Faculty resources from the Biology Department at Williams College explain that there are northern- and southern-hemisphere compasses that only work in their respective hemispheres. The reason for this is that a compass needle aligns itself to the Earth's magnetic field, and the lines of this field point to the north and south poles.
A compass needle has two ends that are painted different colors, with red indicating north. When a compass is in the northern hemisphere, the north end of the needle is pulled down towards the Earth, so the south end must be counterweighted to balance it. If a northern-hemisphere compass is used south of the equator, the south end of the needle is pulled down instead. Since the south end is already weighted, this pull causes it to drag on the bottom of the compass, resulting in less than accurate readings. A compass designed for the southern hemisphere is weighted differently to avoid this problem.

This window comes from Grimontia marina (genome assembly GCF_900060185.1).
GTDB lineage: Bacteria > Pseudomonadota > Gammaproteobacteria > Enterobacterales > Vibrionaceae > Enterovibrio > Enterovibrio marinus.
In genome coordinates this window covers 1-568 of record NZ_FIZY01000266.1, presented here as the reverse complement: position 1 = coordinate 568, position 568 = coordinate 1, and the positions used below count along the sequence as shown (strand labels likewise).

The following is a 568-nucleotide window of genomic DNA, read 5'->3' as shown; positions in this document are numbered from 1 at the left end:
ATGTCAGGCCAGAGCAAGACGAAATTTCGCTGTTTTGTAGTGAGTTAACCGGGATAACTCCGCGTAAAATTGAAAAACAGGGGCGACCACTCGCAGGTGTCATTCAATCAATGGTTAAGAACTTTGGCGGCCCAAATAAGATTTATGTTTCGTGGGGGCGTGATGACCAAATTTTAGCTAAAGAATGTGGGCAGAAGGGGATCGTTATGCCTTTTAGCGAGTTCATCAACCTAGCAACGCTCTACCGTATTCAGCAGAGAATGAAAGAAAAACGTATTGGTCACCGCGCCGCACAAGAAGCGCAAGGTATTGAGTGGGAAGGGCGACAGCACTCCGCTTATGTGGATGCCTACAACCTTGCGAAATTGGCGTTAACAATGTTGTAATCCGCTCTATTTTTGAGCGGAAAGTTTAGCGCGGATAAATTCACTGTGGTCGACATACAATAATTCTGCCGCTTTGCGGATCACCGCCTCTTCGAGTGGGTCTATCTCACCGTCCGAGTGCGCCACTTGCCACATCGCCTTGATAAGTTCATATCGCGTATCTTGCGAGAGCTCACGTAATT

According to Geokov, some manufacturers produce high-quality global compasses that work in any region, but most standard compasses are intended for use within a specific zone. There are some places where any compass becomes entirely unusable. A close proximity to the north or south pole results in inaccurate readings because of a sharp increase in magnetic inclination.